Start It Up: Improving JRuby's Startup Time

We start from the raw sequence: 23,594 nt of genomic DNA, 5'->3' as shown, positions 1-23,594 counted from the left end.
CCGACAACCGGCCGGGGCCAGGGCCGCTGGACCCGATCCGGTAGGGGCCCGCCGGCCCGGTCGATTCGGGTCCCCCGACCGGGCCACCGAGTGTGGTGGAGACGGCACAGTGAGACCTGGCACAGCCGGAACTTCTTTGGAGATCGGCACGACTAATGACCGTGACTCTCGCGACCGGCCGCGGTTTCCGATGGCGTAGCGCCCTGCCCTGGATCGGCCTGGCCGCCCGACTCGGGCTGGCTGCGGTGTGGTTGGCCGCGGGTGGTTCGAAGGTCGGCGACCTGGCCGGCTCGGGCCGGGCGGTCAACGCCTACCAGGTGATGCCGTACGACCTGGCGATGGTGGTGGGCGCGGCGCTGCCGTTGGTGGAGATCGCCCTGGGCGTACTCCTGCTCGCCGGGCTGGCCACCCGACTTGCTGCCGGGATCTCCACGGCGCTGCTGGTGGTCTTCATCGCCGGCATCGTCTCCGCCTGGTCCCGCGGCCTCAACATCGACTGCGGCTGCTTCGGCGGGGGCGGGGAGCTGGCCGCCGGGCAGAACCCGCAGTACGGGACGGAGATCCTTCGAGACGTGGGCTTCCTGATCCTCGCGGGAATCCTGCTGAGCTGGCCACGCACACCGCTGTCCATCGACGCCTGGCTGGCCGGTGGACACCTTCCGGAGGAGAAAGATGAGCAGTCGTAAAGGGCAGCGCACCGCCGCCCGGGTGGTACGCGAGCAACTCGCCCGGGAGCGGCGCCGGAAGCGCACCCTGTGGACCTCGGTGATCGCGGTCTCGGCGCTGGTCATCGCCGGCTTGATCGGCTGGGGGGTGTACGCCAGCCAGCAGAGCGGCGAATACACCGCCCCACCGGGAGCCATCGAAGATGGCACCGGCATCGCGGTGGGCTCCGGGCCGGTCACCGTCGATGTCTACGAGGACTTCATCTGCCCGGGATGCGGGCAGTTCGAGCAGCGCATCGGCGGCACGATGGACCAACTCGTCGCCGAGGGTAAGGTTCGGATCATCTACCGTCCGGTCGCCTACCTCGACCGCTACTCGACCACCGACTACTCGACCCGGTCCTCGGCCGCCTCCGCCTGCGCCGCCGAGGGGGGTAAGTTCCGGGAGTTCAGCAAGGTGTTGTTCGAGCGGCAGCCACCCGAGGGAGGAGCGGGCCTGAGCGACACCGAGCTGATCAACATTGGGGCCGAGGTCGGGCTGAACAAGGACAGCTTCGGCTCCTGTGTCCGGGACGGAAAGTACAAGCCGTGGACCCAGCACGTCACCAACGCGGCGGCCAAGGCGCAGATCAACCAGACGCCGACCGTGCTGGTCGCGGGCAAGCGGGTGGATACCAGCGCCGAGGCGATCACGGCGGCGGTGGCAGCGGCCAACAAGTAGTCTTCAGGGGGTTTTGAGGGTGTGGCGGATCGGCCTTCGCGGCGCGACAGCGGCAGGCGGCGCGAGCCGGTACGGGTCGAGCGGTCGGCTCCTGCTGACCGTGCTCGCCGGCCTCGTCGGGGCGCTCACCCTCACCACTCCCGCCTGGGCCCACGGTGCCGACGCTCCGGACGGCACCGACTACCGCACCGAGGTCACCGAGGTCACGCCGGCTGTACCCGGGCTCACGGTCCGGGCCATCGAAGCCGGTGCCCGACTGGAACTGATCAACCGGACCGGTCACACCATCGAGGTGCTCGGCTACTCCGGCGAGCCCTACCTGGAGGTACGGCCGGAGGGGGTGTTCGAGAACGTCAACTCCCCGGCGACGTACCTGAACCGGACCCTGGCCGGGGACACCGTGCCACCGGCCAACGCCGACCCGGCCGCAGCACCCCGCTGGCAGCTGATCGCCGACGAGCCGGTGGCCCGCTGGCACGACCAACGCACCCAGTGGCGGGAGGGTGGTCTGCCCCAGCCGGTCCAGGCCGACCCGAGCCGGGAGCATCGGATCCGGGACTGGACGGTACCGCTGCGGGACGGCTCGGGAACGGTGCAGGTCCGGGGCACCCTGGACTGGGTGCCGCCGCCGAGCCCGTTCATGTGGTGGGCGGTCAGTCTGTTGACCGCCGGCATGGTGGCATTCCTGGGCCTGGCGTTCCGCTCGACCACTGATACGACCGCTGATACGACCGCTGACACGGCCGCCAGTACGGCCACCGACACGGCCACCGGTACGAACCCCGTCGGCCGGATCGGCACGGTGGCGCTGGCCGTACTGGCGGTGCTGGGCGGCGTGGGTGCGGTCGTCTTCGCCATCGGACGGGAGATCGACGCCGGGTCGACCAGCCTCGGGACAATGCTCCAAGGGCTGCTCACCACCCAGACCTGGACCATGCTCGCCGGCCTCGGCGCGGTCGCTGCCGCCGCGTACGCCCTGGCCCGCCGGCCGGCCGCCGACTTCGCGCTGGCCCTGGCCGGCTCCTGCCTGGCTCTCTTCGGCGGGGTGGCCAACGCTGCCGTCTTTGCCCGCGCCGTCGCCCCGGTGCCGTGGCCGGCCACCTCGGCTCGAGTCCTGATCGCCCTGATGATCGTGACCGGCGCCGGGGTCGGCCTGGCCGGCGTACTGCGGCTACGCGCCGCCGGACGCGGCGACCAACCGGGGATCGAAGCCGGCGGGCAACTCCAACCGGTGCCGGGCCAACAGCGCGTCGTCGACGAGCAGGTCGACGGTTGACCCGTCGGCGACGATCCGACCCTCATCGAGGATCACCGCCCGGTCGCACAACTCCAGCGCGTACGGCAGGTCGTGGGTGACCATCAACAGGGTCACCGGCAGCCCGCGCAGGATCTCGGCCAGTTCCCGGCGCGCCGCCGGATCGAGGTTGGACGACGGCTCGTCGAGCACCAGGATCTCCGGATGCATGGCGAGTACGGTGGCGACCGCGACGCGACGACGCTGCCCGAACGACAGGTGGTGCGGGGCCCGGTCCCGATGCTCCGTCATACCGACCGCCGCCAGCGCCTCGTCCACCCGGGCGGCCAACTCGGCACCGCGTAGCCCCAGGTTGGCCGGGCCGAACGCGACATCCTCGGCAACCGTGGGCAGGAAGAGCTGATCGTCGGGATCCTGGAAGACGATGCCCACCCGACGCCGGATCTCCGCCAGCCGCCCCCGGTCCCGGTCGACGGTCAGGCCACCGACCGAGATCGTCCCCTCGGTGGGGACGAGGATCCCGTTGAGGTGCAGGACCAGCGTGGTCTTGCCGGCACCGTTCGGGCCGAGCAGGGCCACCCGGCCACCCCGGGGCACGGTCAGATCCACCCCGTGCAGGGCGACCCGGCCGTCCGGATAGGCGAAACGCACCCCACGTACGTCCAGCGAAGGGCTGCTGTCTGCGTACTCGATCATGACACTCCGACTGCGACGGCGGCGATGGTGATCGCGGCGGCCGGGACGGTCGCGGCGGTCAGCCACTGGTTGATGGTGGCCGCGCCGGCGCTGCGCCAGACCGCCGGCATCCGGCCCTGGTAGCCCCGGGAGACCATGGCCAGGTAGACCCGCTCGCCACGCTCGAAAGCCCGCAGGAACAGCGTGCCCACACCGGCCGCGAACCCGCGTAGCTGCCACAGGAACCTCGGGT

Before we get started running numbers and tweaking flags, you may be wondering why startup time is such a big deal. Most applications are deployed pretty rarely. right? Even the most aggressive organizations usually won’t redeploy more than once a day, right?While this is usually true (ignoring continuous deployment for now), the actual development experience of different languages varies greatly. Java, for example, managed to dodge the startup time issue for years because most developers built their apps using an always-on IDE that transparently compiled code in the background and often restarted or redeployed to local development servers automatically. Only recently with the rise of small services and cloud “functions” has the issue of Java startup time really become a concern again.In the Ruby world, things are very different. Most non-coding development tasks involve running Ruby at a command line, be they installing libraries, generating code, or starting up interactive consoles and application servers. Rubyists do the great majority of their work using two tools: an editor, and a terminal. And because of this, JRuby needs to have acceptable startup time.Why is this hard?.
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